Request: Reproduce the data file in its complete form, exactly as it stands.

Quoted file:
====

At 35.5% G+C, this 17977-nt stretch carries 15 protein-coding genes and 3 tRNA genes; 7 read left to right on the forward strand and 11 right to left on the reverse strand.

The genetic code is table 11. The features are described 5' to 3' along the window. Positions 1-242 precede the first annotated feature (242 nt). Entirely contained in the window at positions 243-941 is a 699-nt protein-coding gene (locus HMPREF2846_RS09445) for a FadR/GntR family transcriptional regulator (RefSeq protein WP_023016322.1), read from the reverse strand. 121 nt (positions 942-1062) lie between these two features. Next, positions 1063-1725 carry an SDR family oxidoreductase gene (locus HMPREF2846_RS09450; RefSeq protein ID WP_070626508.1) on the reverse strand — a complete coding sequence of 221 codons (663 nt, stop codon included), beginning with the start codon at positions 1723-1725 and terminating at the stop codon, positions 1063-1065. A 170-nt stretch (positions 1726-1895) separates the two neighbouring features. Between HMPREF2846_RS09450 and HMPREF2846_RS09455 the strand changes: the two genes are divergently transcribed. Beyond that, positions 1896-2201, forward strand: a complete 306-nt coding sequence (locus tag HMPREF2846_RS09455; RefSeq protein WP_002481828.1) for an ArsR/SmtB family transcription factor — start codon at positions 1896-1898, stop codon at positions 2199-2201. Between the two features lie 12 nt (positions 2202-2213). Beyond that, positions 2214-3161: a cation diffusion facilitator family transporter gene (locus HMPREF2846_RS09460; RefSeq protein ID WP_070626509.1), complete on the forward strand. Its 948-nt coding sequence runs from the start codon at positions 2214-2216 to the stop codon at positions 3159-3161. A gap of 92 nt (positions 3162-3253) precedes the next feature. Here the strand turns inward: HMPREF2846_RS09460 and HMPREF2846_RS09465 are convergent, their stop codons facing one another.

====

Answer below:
At 35.5% G+C, this 17977-nt stretch carries 15 protein-coding genes and 3 tRNA genes; 7 read left to right on the forward strand and 11 right to left on the reverse strand.

The genetic code is table 11. The features are described 5' to 3' along the window. Positions 1-242 precede the first annotated feature (242 nt). Entirely contained in the window at positions 243-941 is a 699-nt protein-coding gene (locus HMPREF2846_RS09445) for a FadR/GntR family transcriptional regulator (RefSeq protein WP_023016322.1), read from the reverse strand. 121 nt (positions 942-1062) lie between these two features. Next, positions 1063-1725 carry an SDR family oxidoreductase gene (locus HMPREF2846_RS09450; RefSeq protein ID WP_070626508.1) on the reverse strand — a complete coding sequence of 221 codons (663 nt, stop codon included), beginning with the start codon at positions 1723-1725 and terminating at the stop codon, positions 1063-1065. A 170-nt stretch (positions 1726-1895) separates the two neighbouring features. Between HMPREF2846_RS09450 and HMPREF2846_RS09455 the strand changes: the two genes are divergently transcribed. Beyond that, positions 1896-2201, forward strand: a complete 306-nt coding sequence (locus tag HMPREF2846_RS09455; RefSeq protein WP_002481828.1) for an ArsR/SmtB family transcription factor — start codon at positions 1896-1898, stop codon at positions 2199-2201. Between the two features lie 12 nt (positions 2202-2213). Beyond that, positions 2214-3161: a cation diffusion facilitator family transporter gene (locus HMPREF2846_RS09460; RefSeq protein ID WP_070626509.1), complete on the forward strand. Its 948-nt coding sequence runs from the start codon at positions 2214-2216 to the stop codon at positions 3159-3161. A gap of 92 nt (positions 3162-3253) precedes the next feature. Here the strand turns inward: HMPREF2846_RS09460 and HMPREF2846_RS09465 are convergent, their stop codons facing one another.